Paper No. 6
Presentation Time: 2:20 PM


KASTENS, Kim A.1, RIVET, Ann2, LYONS, Cheryl2, RILEY MILLER, Alison2 and SCHMALSTIG, Mariana2, (1)Learning & Teaching Division, Education Development Center, Inc. (EDC), 43 Foundry Ave, Waltham, MA 02453, (2)Teachers College, Columbia University, New York, NY 10027,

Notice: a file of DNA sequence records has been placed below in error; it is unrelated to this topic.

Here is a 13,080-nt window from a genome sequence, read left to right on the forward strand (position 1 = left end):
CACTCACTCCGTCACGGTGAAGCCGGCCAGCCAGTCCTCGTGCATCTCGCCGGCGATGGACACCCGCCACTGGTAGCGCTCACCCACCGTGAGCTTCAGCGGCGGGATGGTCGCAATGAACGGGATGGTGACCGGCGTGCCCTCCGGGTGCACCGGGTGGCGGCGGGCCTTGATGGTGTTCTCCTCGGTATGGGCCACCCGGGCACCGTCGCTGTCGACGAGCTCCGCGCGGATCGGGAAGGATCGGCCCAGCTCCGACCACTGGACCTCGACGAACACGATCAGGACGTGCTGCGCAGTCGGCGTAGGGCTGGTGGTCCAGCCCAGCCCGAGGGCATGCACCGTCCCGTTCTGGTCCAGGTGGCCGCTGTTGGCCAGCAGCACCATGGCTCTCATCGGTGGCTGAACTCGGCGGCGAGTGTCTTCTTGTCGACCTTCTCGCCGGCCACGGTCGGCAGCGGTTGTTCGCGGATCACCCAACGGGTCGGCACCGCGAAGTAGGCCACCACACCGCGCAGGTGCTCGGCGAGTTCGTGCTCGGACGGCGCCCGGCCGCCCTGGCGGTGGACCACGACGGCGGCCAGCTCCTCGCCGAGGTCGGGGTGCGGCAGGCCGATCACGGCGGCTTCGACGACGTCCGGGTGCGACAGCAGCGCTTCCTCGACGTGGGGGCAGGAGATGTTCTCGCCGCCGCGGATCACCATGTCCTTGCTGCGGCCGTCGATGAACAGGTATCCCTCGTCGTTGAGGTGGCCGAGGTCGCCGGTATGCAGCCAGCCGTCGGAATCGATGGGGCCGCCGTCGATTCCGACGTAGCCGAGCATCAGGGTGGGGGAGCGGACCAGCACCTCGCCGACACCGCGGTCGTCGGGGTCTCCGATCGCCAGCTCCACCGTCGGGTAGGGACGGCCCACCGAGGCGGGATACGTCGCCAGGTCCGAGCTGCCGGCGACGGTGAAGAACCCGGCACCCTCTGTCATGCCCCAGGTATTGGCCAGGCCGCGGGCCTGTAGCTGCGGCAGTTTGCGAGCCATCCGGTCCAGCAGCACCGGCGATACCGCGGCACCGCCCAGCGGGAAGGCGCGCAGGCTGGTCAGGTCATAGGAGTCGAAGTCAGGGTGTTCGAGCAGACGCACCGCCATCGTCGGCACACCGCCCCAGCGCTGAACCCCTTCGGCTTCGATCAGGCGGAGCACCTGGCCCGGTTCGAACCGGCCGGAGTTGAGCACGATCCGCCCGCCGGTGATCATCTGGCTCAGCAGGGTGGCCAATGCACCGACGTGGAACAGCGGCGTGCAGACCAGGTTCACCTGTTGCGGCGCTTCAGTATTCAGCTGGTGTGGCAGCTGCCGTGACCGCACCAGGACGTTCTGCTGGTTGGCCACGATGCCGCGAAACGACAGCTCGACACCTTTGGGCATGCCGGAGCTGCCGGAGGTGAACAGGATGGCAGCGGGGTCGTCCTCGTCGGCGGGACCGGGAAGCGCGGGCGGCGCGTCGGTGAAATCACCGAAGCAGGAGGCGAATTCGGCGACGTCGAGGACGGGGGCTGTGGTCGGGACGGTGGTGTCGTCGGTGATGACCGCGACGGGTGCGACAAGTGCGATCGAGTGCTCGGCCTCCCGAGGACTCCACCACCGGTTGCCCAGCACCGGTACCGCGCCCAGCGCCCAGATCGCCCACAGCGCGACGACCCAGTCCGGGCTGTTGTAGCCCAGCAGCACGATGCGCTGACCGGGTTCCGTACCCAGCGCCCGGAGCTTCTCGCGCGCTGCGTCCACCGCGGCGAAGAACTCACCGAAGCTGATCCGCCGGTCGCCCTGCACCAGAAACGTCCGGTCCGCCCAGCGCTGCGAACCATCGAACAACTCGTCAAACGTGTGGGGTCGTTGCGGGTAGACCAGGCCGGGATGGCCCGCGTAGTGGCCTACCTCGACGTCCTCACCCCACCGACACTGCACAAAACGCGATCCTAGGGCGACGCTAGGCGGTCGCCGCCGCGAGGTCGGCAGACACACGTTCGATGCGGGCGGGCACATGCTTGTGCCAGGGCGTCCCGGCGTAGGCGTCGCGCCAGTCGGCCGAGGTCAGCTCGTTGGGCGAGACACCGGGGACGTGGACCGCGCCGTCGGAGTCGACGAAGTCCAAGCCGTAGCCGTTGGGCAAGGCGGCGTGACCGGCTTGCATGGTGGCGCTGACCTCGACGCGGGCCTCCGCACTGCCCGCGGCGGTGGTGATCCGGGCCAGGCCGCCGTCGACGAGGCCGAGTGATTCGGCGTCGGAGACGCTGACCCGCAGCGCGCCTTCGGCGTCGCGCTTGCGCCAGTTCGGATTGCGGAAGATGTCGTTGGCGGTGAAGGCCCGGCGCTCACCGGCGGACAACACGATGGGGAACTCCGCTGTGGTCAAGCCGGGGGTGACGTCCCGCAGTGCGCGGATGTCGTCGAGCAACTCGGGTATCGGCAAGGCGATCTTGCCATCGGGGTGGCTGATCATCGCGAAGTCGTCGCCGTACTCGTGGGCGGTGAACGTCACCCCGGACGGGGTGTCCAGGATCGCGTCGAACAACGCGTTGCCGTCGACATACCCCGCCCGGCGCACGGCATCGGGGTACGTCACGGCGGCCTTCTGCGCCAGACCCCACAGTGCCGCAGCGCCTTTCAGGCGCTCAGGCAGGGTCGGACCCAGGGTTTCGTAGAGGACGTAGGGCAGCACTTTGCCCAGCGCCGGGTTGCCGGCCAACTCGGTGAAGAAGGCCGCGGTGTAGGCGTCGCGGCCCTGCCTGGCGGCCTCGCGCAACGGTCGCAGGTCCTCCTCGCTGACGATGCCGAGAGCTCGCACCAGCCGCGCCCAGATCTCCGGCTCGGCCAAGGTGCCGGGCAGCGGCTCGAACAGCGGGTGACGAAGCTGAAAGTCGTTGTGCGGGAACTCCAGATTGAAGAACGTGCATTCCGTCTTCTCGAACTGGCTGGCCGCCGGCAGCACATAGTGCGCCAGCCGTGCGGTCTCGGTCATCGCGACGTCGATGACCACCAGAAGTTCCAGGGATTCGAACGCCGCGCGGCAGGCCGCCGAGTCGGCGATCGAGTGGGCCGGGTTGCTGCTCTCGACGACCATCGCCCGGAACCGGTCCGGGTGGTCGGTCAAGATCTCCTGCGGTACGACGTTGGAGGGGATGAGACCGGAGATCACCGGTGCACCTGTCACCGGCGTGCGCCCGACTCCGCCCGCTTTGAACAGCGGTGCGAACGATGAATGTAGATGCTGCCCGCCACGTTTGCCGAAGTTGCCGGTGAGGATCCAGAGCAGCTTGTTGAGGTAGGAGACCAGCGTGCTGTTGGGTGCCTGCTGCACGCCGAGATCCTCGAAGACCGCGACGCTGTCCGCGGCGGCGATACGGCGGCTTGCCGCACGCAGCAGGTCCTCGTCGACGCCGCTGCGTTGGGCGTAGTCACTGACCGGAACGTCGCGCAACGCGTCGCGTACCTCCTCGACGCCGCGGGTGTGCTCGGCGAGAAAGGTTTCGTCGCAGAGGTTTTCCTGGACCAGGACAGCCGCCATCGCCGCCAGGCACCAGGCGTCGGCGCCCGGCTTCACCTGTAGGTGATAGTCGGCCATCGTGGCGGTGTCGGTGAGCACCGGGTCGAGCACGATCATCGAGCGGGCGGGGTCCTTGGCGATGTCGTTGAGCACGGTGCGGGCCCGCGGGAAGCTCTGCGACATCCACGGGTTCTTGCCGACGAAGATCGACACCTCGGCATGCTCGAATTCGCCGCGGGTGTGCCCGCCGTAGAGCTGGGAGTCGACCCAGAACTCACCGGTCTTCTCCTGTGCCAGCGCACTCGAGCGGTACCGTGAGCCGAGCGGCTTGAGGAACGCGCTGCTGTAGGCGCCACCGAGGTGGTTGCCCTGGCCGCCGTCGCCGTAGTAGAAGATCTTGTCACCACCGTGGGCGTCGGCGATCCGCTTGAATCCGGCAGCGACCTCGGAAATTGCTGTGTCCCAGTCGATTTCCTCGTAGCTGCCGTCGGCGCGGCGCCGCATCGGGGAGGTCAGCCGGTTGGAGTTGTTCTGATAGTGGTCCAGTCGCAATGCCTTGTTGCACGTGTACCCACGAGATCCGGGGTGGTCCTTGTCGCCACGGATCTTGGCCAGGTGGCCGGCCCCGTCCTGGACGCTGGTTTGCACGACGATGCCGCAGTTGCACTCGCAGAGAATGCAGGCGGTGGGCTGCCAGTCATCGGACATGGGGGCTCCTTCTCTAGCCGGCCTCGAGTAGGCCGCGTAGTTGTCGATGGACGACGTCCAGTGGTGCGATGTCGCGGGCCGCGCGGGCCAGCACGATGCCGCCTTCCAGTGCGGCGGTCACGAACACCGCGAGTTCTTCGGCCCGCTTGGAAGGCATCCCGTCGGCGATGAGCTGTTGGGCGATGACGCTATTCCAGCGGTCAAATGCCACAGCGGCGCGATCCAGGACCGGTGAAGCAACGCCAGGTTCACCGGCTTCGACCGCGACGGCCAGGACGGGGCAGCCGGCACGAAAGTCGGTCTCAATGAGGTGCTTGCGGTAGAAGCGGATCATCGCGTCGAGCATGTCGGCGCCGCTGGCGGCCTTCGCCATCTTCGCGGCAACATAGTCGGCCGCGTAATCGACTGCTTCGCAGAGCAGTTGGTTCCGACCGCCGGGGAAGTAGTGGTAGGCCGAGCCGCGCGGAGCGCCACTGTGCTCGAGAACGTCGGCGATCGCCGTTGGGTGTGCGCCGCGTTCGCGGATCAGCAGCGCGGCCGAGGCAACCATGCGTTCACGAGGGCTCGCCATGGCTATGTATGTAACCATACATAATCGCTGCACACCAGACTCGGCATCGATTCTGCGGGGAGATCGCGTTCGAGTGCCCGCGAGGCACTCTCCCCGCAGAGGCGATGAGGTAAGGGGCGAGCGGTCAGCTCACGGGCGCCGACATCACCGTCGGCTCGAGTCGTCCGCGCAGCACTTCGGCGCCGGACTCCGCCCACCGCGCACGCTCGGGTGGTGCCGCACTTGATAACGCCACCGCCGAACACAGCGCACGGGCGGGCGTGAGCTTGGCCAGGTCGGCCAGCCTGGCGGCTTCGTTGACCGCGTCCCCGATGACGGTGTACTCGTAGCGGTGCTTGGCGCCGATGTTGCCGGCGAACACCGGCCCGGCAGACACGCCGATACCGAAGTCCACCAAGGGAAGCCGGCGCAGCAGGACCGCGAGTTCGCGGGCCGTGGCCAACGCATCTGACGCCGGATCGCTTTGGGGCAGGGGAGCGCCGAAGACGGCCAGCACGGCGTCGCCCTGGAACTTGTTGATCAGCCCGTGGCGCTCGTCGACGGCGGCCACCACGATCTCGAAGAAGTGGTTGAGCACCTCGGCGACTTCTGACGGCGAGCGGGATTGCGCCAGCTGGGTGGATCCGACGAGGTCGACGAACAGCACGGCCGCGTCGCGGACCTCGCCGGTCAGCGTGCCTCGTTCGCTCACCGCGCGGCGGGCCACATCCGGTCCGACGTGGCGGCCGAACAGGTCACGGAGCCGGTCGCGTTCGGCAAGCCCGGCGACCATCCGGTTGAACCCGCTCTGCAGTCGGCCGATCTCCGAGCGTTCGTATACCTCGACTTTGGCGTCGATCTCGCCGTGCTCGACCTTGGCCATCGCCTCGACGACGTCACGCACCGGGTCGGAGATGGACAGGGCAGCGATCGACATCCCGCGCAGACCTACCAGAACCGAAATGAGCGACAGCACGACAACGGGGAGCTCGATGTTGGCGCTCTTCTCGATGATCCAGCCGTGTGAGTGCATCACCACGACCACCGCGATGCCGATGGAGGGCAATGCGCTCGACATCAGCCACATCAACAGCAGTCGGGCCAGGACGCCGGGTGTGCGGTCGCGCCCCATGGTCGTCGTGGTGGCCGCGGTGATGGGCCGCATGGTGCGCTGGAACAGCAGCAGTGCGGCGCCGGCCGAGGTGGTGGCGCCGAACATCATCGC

Teaching and assessing the “Practices of Science & Engineering” is one of the most challenging aspects of the Next Generation Science Standards. For the past 4 years, we have been working with New York State Regents Earth Science teachers and their students on the practice of “Developing and Using Models” using physical models, including models of the sun/moon/Earth system and depositional systems. We observe that many Earth Science teachers tend not to consider teaching about models and modeling per se to be part of their responsibility; rather the models are seen as a vehicle for teaching about Earth phenomena that cannot be directly experienced in the classroom. Drawing on the theory of analog structural mapping, we have unpacked the elements of what it means for students to understand a physical model, and developed an assessment that probes their understanding of the correspondences and non-correspondences between model and Earth System. The assessment distinguishes between Earth-model mapping at the level of entities/attributes (e.g. basketball corresponds to Earth), motion/configuration (e.g. small ball moves around big ball like moon moves around Earth), and causality/mechanism (e.g. doll on the big ball “sees” only part of the illuminated half of the small ball like a person sees phases of the moon.) The mean proficiency of students in our test population of 8th and 9th graders falls within the middle tier, meaning that they can answer most questions about mapping at the level of entities/attributes but struggle with questions at the level of mechanism/causality. We have developed three strategies by which teachers can help students towards a stronger mastery of models: have students explicitly discuss mapping between model and Earth system, use models to figure out questions for which they don’t already know the answer, and use models to interpret data. Finally, we note that typical classroom use of physical and computational models as a pedagogical proxy for an inaccessible portion of the Earth system fails to convey and may even obscure the scientists’ use of models as a statement of a hypothesis to be tested against observation. We suggest an instructional sequence that could help students understand how scientists use models to generate new knowledge as opposed to merely communicating old knowledge.